According to a test performed by the Insurance Institute for Highway Safety (IIHS), most small SUVs aren’t earning acceptable ratings when it comes to headlight evaluations. Out of 21 small SUVs tested, none earned a good a rating, and only four are offered with acceptable-rated headlights. There are 47 headlight combinations available for this group of vehicles, but more than two-thirds of them received a poor rating.
Seventeen of the rated SUV headlight combinations have unacceptable glare levels. They include all types of lights — halogen, HID and LED — and none of the headlight types is more likely than the others to have excessive glare. Three of the 17 fell short of an acceptable rating on the basis of glare alone.
The IIHS rating system is measured by the amount of usable light provided by low beams and high beams and is rated based on a test of approaches: traveling straight, a sharp left curve, a sharp right curve, a gradual left curve and a gradual right curve.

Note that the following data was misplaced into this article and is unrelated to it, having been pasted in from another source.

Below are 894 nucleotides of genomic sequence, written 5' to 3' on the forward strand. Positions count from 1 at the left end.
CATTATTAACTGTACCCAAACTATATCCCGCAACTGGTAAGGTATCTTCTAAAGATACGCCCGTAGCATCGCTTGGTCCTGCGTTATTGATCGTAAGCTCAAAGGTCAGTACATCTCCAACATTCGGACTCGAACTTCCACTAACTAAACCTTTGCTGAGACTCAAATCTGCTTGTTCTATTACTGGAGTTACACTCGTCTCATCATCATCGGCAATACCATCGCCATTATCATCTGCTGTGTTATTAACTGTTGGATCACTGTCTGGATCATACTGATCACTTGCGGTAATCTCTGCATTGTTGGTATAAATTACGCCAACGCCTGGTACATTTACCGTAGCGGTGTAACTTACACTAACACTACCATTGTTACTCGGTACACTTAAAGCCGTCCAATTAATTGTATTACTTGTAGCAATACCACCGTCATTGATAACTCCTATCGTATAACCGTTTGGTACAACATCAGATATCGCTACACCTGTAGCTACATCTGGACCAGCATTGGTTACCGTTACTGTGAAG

Since headlight performance isn’t monitored through on-road performance prior to being sold, the quality of headlights can’t be assured, no matter the cost of the vehicle.
In hopes of improvement, vehicles will need to earn good or acceptable headlight ratings in order to qualify for the IIHS’s Top Safety Pick+ for 2017. Matthew Brumbelow, IIHS senior research executive engineer, remains hopeful.
“We’re optimistic that improvements will come quickly now that we’ve given automakers something to strive for,” he says.
IIHS plans to conduct headlight tests on pickups next.